At least, in my art class it does. We are exploring art around the world this year, and Australia seemed like a great place to start, and not just because it is the home of one of the oldest people groups in the world. Aboriginal art incorporates a lot of what I like to start with: line and shape. After a powerpoint introducing the country, its people, and its animals, we’ll look at line and shape and distinguish between a dot and circle. Aboriginal art is an excellent start for introducing how environment inspires art, and as an example of how art is an overflow of the spirit of a person. So much art throughout the world is linked to and a product of worship, and this is no exception. Also, it introduces art as storytelling, which kids really connect with.
Kindergarten’s model is simple, and will also introduce pimary colors.
First/Second grade will review primary colors, but incorporate the contour line of the Australian animal of their choice. I am debating whether, so early in the year, to give them templates, or just show models of animal silhouettes and let them work out their own pastel contour. Probably the latter.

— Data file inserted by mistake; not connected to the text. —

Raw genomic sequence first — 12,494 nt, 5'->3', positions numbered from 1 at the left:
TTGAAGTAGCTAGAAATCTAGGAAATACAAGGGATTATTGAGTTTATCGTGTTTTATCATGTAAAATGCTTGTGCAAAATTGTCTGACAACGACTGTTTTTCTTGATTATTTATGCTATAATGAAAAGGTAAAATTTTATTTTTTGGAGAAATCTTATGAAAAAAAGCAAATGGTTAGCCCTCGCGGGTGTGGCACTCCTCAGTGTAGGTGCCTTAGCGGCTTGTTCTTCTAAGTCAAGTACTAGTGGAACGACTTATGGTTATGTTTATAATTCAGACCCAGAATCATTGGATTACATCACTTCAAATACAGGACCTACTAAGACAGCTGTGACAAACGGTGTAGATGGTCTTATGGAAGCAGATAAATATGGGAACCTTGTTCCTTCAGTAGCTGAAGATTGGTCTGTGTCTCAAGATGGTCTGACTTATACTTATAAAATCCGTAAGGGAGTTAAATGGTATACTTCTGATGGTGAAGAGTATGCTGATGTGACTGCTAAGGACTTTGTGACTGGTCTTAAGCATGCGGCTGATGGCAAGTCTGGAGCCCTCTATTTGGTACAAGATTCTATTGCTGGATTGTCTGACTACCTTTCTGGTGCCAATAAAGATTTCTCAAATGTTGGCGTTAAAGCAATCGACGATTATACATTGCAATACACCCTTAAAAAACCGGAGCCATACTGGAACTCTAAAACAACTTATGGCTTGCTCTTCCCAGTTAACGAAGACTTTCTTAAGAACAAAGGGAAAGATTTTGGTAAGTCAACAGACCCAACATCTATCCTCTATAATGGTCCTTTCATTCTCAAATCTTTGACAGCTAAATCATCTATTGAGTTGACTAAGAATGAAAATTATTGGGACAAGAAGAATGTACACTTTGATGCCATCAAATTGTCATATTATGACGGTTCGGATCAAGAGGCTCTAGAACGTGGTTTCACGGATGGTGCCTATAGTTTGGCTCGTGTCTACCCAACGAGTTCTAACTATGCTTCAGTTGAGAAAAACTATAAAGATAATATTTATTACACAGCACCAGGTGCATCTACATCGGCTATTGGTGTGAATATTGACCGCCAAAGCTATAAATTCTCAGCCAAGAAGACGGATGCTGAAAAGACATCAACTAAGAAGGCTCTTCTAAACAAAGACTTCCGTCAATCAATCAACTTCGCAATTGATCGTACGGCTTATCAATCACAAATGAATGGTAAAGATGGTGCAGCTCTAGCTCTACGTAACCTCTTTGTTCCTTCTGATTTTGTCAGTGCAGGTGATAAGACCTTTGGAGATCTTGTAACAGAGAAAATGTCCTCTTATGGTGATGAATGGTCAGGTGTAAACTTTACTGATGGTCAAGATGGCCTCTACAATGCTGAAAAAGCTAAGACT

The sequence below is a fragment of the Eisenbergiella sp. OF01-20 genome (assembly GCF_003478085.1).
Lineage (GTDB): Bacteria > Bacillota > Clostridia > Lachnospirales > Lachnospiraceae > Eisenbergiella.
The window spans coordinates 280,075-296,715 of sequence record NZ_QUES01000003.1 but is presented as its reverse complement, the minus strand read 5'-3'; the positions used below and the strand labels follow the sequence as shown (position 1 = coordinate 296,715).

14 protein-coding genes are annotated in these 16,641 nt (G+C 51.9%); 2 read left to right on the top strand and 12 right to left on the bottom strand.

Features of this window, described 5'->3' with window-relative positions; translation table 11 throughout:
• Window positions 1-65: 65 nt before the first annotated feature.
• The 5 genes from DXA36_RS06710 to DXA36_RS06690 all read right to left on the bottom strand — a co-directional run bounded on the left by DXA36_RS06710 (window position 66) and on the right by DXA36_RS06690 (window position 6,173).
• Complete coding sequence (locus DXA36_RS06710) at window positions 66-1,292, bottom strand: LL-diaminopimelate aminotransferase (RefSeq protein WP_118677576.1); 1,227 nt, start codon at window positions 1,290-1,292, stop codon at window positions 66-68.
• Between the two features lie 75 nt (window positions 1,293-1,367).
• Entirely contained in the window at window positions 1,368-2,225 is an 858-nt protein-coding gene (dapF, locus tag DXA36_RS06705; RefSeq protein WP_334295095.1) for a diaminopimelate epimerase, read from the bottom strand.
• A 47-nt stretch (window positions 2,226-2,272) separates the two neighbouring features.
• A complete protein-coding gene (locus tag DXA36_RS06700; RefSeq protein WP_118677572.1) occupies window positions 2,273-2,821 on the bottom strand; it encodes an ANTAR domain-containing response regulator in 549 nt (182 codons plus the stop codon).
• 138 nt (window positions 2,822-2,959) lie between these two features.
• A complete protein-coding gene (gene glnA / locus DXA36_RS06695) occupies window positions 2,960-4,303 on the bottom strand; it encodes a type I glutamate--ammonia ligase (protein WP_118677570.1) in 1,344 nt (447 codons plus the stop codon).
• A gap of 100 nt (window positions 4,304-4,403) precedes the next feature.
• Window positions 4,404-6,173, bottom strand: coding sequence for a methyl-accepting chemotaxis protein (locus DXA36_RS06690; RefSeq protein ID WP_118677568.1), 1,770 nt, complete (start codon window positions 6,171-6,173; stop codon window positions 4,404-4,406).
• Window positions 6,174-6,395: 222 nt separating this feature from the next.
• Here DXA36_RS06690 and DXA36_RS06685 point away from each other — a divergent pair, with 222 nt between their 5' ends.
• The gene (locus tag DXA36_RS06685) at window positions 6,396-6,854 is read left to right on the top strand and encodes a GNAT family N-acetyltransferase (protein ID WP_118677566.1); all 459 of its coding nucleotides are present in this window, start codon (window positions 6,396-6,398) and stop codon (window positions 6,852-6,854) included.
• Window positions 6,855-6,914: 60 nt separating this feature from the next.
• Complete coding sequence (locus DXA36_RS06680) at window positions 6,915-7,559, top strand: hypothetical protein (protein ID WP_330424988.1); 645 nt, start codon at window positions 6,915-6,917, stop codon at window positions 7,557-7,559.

Third/Fourth grade adds brown. But the key in their art is an expanded lesson on the symbolism in the art, and encouragement to tell their own story, Australian style. They will mark their story with their hand. My model’s story tells of a kangaroo fleeing his watering hole because of a grassfire.
Fifth/Sixth grade will be inspired by contemporary artists, using the dot art style to depict some of the iconic Australian countryside, very reminiscently of pointillism. They can mix their own colors from the primaries, plus white and brown. My model, with room to demonstrate:
My inspiration, by aboriginal artist Danny Eastwood: